Three Reasons Why Financial Freedom Is a Priority For Me

There aren’t many people in my life that know about my goal to retire by 45. While I love to talk about money and personal finance, only a few people know I’m spending most of my money trying to reach financial freedom (the point at which our investments produce enough regular income to cover our expenses). 

That said, when I get brave enough to share, one of the common reactions is incredulity. Some suspect I have a major trust fund (I don’t), or that Mr. Financier and I have inherited wealth (we haven’t); others are curious about the math behind financial independence; and others say, “Retire by 45?! Why would you want to retire so early - what will you DO with yourself!?”  

 The answer to that question is exactly why I’m so focused on financial freedom, so I’d like to share my perspective. I also recognize how lucky I am that my circumstances and hard work have put me in a position to consider leaving the workforce at a relatively early age. Here are three reasons why I’m so focused on this goal.

#1: I Need More Time for Hobbies

There’s a lot that I enjoy...reading, traveling, hiking, bicycling, volunteering, mountaineering, kayaking, discussing personal finance, bird watching, running, weightlifting, yoga, cooking, learning and taking classes, enjoying a nice glass of wine...to name a few.  With my current career, I am left with only two precious days each week - Saturday and Sunday - to focus on my hobbies. Realistically, those days are currently also filled with chores that get neglected during the workweek.

I get more enjoyment from a day that allows me to focus on the things that bring me joy. A day that starts with a morning yoga class, a post-class coffee with local volunteers to strategize about an upcoming campaign, followed by a hike in the woods and picnic lunch with my partner, ending with starting the first several chapters of a huge novel before a delicious home cooked dinner and glass of wine - that’s a dream.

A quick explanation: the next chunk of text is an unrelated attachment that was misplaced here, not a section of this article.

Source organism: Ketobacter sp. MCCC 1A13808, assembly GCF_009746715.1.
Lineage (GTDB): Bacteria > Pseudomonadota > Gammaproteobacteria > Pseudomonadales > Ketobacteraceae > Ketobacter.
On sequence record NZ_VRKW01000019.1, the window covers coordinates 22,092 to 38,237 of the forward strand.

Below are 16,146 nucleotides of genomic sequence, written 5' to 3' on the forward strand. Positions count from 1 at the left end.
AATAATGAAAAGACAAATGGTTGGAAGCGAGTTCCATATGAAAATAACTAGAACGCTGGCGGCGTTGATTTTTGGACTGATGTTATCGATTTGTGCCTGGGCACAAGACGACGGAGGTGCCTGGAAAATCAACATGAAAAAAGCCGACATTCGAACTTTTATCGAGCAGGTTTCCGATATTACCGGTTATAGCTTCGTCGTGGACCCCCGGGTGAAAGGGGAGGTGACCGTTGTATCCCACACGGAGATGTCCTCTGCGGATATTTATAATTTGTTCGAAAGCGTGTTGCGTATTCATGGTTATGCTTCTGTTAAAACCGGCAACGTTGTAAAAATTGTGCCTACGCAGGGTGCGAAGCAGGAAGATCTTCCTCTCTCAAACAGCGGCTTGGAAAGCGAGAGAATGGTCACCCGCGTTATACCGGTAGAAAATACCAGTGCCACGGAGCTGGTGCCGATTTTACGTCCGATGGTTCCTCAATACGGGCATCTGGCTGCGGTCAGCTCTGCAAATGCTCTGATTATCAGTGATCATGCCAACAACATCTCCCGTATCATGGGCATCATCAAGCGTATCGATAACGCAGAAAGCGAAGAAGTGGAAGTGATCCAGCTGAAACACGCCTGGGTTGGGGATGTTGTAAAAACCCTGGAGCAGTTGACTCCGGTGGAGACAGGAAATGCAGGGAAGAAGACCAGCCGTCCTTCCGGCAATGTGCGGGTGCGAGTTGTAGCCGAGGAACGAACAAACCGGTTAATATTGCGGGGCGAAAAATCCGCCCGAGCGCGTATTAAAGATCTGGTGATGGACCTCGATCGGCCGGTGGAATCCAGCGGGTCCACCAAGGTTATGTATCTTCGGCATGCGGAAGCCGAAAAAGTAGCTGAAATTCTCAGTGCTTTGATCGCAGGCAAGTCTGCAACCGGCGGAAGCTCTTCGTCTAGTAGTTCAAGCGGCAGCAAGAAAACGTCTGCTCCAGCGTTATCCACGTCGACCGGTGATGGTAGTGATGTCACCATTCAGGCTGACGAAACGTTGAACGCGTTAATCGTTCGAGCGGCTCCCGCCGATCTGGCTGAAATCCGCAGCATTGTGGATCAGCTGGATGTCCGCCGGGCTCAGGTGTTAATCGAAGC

If I’m lucky, I get 4 days like that a month.  If I’m realistic, it’s only 1 - and that’s depressing, to me. The idea that I might be able to escape the daily grind and have more time to spend on the things I enjoy is incredibly motivating, empowering, and liberating.

#2: I’m Sick of Working

I’ve been earning a paycheck in some way, shape, or form since I was 13. Before that, I babysat for neighborhood kids (I even had my own business cards and completed the American Red Cross Babysitting & Child Care Training) and did clerical work or physical labor as needed for my dad’s small business. When I was able to take a job outside the neighborhood at 13, I began earning paychecks. I’ve worked at a daycare center, served as a restaurant hostess, was a cashier at a sporting goods store, interned at a financial planner’s office, served as a lifeguard, and interned at a law firm...all before turning 21.

Since graduating from college, I have worked in consulting. There’s plenty to love about my career; the client challenges are fascinating, I work with smart colleagues, and I get to travel extensively. As most businesspeople know, traveling for work is both a pleasure and a grind; on the whole, I realize that I’m lucky to explore the world as part of my work. However, the massive time commitment and consistent stamina required of at a full-time job in management consulting is something I’d gladly leave behind. At the end of the day - it’s work. It's work I have to do because I need money to live.

#3: I Finally Realized That Experiences > Things

I think of 2011 as the year that the scales fell from my eyes around the value of material goods. I won’t tell you that I have sworn off beautiful things - I still salivate over a gorgeous pair of Louboutins. But, during the financial crisis, I was terrified I’d lose my retirement savings, job, and home. When the economy began to improve, I bounced back in a very financially counterproductive way. I rewarded myself with a lot of things. And those things weren’t necessarily making me feel happier or more secure. I’d often open up my credit card bills and feel nauseous about how much I spent on “stuff.”